SEATTLE — As usual, Joe Ellenberger will be in the corner of twin brother Jake on Saturday night when the welterweight contender takes on Canadian Rory MacDonald in the co-main event of a televised UFC card at KeyArena.
Joe, a lightweight with a record of 14-1, also left his home in Omaha, Neb., for California in the buildup for the bout to help Jake (29-6) train. But only for two-week chunks.
That’s because Joe essentially lives his life in two-week chunks.
In 2009, he was diagnosed with a rare bone marrow disease called PNH (Paroxysmal Nocturnal Hemoglobinuria). Many with PNH die in the first decade of being diagnosed due to damage to vital organs or blood clots.
The good news is Joe is managing the disease — and still competing in MMA in is own right. But every two weeks he has to undergo an infusion — to have the drugs he needs introduced into his body by IV. He fits the one-hour treatment around work and training.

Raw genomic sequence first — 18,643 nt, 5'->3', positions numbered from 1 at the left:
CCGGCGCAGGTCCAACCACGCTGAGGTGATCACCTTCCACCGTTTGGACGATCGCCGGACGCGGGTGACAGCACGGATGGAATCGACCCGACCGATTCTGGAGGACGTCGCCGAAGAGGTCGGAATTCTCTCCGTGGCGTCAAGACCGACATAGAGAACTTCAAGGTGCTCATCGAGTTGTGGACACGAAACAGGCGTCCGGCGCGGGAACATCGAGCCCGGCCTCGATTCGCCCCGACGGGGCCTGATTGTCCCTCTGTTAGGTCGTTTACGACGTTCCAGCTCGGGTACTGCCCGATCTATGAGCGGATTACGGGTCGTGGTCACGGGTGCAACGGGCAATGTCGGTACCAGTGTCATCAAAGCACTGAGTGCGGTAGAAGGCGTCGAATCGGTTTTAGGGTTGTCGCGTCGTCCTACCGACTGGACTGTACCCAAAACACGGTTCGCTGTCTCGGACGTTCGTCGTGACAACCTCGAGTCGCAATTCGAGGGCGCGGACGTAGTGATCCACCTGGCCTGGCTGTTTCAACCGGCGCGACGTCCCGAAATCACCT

Joe, 28, has no complaints. He is happy to be alive and be able to spend time with his wife and daughter. But the treatment means he has to be back home every 14 days.
“It’s really the travel factor that gets to you,” he said. “Because every 14 days I have to be at my place doing the same thing. And so I can’t go anywhere longer than two weeks.”
“We’ve been able to adapt easy,” he added. “It could be worse.”
Joe takes a drug called Soliris, which helps deal with the side effects of the disease. But because the disease is so rare, the FDA-approved drug is prohibitively expensive. Insurance and the National Organization for Rare Disorders help Joe meet the cost of more than US$400,000 a year.
It is clearly worth it.